POLITICKING/GOSSIP - Politicking is terribly toxic. Rumors are gross and do horrible things to the social fabric of the Chapter, Council or Region. Politicking counteracts the values of a meritocracy, often influencing unfair results and heartbreak for honest, deserving members. Don’t participate and address politicking when the issue does arise.
ELECTION LOSSES - Be honest with people who lost elections. Give them any space they may need, but don’t let them slip away. Go after them, go to their house, knock on their door and see how they’re doing, hang out with them. Make sure they feel loved, make sure that they feel dedicated to and remember their purpose in the chapter. Make them feel like they can leverage their position as a member to make real change happen. Let them know how they can improve in a constructive way– after they’ve recovered from their election loss.
UNFAIRNESS - Don’t just vote for friends. Vote for people of good moral character, who are qualified and who listen at least as much as they speak. Listen to speeches, read platforms, consider past events and weigh the candidates in a wholesome, fair, and genuine manner.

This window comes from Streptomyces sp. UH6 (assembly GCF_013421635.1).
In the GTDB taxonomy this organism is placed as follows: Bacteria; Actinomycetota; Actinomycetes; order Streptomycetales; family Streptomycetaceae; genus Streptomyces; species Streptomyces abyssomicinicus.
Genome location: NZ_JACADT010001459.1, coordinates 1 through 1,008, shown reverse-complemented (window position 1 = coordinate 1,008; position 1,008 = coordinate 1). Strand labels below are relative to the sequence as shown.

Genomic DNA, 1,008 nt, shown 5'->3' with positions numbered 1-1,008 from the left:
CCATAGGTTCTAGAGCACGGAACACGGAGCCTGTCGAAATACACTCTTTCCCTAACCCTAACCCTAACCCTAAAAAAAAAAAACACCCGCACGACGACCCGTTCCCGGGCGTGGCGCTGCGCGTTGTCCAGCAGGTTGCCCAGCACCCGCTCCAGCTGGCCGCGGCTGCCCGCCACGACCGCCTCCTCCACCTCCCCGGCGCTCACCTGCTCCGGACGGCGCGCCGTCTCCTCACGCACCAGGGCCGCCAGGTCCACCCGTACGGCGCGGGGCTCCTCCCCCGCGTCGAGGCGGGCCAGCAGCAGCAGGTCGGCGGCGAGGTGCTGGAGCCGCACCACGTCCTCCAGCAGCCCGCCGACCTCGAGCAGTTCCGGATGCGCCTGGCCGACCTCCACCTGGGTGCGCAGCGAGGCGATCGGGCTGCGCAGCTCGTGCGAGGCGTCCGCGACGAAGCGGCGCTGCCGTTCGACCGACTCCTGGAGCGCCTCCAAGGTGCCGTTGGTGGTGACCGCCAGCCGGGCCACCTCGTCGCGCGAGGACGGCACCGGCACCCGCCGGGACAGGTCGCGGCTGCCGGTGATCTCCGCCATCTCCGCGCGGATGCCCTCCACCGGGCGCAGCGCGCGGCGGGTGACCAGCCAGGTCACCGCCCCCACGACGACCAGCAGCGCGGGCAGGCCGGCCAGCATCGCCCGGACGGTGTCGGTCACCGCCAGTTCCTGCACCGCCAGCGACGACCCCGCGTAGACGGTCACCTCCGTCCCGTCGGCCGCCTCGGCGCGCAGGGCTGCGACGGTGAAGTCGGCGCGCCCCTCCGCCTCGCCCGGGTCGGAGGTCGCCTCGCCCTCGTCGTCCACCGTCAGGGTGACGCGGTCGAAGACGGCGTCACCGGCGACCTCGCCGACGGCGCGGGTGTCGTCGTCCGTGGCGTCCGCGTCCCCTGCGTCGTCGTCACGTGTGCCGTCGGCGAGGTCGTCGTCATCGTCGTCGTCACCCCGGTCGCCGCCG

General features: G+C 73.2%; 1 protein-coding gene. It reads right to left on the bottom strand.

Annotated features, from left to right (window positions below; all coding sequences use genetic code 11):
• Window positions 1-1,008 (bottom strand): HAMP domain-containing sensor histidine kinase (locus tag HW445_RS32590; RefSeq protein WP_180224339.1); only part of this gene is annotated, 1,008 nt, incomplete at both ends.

HELPLESSNESS - Talk to your advisor more. Make them your BBYO parent. The more they know the more they can help. The more they are involved, the closer the chapter feels and the more of a resource they can be as members get more comfortable with them.
Passion is like a flame. Upperclassmen should ignite it for younger members. But it’s up to you to stoke your own and others’. Do not let a few bad experiences discourage you from burning out. Instead, use them as lessons to fuel your flame and keep it powerful, bright, and raging.
This article was written with Nadav Warszawski, who is another correspondent for the Shofar. Nadav is an Aleph from South Jersey Region and is usually hungry.
Anna Schulman is a BBG from New England Region who loves going to the beach, skiing, and taking pictures.
All views expressed on content written for The Shofar represent the opinions and thoughts of the individual authors. The author biography represents the author at the time in which they were in BBYO.
An impactful program showed us how to participate in politics, even if we're too young to vote